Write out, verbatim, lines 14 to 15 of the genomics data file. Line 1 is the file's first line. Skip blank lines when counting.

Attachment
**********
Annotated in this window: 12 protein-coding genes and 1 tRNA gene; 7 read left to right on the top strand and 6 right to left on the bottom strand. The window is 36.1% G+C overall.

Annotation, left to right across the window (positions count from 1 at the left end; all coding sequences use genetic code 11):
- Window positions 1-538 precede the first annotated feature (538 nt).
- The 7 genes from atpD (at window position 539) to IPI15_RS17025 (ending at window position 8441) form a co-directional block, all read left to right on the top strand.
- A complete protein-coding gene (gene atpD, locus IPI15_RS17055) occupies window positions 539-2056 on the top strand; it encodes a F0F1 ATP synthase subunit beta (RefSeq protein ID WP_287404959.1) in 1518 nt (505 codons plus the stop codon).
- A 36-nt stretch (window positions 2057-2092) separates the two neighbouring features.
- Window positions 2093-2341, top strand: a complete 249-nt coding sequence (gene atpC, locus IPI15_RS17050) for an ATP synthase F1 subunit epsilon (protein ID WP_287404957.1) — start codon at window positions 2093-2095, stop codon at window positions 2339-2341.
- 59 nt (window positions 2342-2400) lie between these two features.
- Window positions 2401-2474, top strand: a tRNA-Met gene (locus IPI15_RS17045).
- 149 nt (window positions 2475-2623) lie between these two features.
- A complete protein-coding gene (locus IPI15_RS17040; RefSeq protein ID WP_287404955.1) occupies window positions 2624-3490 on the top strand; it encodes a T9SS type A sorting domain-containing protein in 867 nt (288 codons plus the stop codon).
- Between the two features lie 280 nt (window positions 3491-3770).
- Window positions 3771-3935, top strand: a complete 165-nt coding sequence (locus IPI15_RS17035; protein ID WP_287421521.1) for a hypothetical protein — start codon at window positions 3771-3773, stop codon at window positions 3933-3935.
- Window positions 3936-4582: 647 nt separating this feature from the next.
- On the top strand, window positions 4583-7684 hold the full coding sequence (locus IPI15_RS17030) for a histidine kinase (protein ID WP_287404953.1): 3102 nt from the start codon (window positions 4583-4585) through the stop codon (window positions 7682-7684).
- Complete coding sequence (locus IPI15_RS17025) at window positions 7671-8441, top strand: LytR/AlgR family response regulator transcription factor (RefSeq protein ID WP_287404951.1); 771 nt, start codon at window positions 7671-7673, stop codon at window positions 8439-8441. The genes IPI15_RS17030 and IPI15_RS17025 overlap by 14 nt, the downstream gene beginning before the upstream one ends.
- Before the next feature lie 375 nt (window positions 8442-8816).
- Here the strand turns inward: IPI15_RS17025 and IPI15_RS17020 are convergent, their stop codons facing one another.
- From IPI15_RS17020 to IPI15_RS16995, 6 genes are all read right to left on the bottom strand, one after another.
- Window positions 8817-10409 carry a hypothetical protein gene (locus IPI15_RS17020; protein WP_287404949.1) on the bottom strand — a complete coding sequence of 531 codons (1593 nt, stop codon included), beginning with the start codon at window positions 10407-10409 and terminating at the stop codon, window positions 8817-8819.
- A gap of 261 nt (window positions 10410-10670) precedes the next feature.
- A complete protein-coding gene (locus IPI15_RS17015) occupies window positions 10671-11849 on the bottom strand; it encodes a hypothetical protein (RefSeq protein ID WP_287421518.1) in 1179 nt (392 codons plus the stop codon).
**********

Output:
- Window positions 3936-4582: 647 nt separating this feature from the next.
- On the top strand, window positions 4583-7684 hold the full coding sequence (locus IPI15_RS17030) for a histidine kinase (protein ID WP_287404953.1): 3102 nt from the start codon (window positions 4583-4585) through the stop codon (window positions 7682-7684).